The descent from High Rock on the A.T. is steep in places and winds itself through a boulder field. This was difficult for the boys, particularly because they were still adjusting to their packs, which were little more than overloaded (and slightly over-sized) day packs.
However, they performed well and boulder fields became a modest, level, snaking path through the woods. Chipmunk complained a little here and there, but overall he was handling the hike well. It didn’t take much to keep him happy.
I realized that I was a better hike leader this time, too. Two years ago, leading Toadstool on his first hike, I lost my patience a couple of times. This trip, I took it slower, allowing the boys to set the pace more often and take breaks when they needed to, even if I had to occasionally nudge them to go farther before a break.
It made for a more enjoyable experience. What helped is that we brought enough water capacity and planned our stops better.
A Balancing Act
By 3:30, we were closing in on Pen-Mar County Park. You could see High Rock Road through the trees, hear dogs from nearby homes, and the trail became wider. Clear signs you’re nearing some kind of destination.
The boys were tired and tried to drop their packs every time we stopped, only for me to urge them to pick them up.
“We’re really close to the park, guys,” I’d say. “We’re going to take a longer rest there to get water and have snacks.”
A groan would rise from Toadstool and Chipmunk, like steam from a tea kettle ready to burst. And then we’d walk on.
Little kids are tougher than most adults give them credit for. And you keep them going with praise and positivity. “You guys are doing a great job!” or “You’re already tougher than some adults I know!”
That attitude pushes a child to accomplish things. It makes them feel big, like they’re just another adult hiker on the trail. In many ways, they were, but they require more mental massage to push on.
And then there was Pen-Mar park on the right. A clearing with jungle gyms, swing sets, pavilions and restrooms. In the large vista-front pavilion, wedding guests were gathering for the reception. Children laughed and played. A mother and her cubs were swayed back and forth on the swings.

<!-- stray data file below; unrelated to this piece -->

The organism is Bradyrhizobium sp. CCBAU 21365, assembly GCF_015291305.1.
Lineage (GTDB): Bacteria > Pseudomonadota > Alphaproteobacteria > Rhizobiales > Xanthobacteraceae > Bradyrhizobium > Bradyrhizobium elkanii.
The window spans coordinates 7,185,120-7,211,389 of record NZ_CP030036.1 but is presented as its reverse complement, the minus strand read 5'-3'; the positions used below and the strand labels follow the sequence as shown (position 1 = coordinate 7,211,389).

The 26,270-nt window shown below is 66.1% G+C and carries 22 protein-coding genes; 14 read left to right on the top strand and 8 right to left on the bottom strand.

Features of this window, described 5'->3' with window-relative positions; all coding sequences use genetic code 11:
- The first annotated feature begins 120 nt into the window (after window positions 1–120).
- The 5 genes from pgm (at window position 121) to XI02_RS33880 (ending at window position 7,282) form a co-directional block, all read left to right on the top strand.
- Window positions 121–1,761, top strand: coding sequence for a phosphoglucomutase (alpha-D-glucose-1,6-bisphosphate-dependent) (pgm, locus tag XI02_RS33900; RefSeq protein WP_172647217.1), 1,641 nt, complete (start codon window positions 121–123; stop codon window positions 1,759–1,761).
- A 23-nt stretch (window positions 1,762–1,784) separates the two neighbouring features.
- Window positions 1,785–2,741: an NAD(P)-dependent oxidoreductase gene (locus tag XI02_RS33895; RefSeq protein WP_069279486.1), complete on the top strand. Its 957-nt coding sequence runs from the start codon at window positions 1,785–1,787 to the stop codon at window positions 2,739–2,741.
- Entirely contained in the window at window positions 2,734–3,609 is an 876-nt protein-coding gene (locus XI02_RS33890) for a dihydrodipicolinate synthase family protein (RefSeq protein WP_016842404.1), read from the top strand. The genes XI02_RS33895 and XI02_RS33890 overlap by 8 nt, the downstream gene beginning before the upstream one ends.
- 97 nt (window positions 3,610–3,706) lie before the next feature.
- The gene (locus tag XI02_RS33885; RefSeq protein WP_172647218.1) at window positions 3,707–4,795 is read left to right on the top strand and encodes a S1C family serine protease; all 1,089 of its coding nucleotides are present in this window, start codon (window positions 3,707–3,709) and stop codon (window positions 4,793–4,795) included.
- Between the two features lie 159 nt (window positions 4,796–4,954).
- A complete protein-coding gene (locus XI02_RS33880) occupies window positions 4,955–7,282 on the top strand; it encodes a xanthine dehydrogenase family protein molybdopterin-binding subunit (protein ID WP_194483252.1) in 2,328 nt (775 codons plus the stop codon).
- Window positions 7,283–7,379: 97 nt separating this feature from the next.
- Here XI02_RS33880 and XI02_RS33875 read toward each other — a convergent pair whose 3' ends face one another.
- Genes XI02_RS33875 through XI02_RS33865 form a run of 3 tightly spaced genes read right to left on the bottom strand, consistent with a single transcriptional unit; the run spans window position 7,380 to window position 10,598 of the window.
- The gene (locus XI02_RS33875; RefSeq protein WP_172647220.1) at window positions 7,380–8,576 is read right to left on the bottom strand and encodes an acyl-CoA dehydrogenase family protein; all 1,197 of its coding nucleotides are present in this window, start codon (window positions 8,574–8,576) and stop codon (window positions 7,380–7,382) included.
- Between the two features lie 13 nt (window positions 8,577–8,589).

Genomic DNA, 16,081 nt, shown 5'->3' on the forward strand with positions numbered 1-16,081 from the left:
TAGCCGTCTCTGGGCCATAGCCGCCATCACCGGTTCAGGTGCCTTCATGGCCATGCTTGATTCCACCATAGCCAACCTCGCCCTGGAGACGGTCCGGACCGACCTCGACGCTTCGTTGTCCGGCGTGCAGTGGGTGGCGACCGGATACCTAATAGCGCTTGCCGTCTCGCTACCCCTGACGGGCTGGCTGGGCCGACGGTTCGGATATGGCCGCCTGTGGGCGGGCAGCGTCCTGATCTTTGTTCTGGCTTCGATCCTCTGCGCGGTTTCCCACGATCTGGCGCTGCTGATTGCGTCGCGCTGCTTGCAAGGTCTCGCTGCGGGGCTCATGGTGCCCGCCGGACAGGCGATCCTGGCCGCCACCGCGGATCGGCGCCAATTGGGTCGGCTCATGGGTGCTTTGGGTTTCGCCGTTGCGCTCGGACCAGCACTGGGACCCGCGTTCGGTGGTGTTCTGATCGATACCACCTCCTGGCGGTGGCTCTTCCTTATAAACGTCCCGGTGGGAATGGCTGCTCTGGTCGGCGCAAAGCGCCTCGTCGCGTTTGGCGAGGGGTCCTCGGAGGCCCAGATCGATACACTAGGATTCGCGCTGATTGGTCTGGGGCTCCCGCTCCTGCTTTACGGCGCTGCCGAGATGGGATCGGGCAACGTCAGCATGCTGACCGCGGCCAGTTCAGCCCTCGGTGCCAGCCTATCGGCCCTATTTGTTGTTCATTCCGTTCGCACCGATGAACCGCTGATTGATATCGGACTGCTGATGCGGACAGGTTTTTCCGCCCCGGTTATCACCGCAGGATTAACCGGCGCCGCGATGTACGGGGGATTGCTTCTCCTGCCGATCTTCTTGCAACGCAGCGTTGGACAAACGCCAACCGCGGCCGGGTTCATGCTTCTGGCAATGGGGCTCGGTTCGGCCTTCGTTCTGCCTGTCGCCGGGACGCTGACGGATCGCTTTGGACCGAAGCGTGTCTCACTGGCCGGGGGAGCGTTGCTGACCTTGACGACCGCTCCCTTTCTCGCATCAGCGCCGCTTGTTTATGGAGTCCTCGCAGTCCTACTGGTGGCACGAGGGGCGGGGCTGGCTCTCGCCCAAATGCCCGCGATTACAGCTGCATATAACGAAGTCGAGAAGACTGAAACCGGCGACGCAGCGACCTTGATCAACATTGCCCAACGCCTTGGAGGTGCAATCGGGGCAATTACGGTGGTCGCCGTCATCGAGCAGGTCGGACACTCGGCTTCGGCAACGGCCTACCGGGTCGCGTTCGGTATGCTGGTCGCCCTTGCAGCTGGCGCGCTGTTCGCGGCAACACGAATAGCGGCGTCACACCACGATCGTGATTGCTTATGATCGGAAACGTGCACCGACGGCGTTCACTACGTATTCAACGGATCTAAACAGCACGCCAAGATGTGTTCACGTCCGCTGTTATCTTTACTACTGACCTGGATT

She smiled at us as we emerged from the woods and her children looked as if they’d just seen a bear.
“Are they hiking, mommy?” a little girl said, her mother confirming it with a nod.
They watched as we bounced over to a snake-like balance beam. Our packs suddenly felt weightless in our joy. I walked across first, laughing at myself and how silly I must’ve looked. Then the boys tried it, also laughing, giddy at finally reaching the park.
That beam was a good metaphor for the first three miles of the trail: a balancing act. We balanced the boys’ limited abilities with my experience. We balanced pace with rest. We balanced fun with serious trail business, like how to follow the easiest path of the trail through rocky sections.
(Backwoods Tip: look for the pulverized leaves, broken twigs and slight depressions in the ground to find an easy woodlands path.)
We rested for a good while at Pen-Mar. The boys needed it. I needed it, too. There’s effort in managing your pace as an adult. Slowing yourself — although it conserves energy — also causes you to linger in difficult rocky sections. That can be taxing on your joints. It requires an effort to keep from becoming careless and wrenching a knee or turning an ankle.
However, sitting there watching the boys play like every other child was a reminder this journey was worth the effort. Their joy is worth the effort. But joy earned through labor is not only that much sweeter, it’s also the best kind of joy because it comes through strength, and yes, even a little pain.
It’s more than just giddiness. I saw in their eyes, the same quiet, reflective joy that I experience paused on a mountain looking below and all around at a world teeming with wonder. I couldn’t buy that for them. I could only show them how to seek it.
[To be continued…]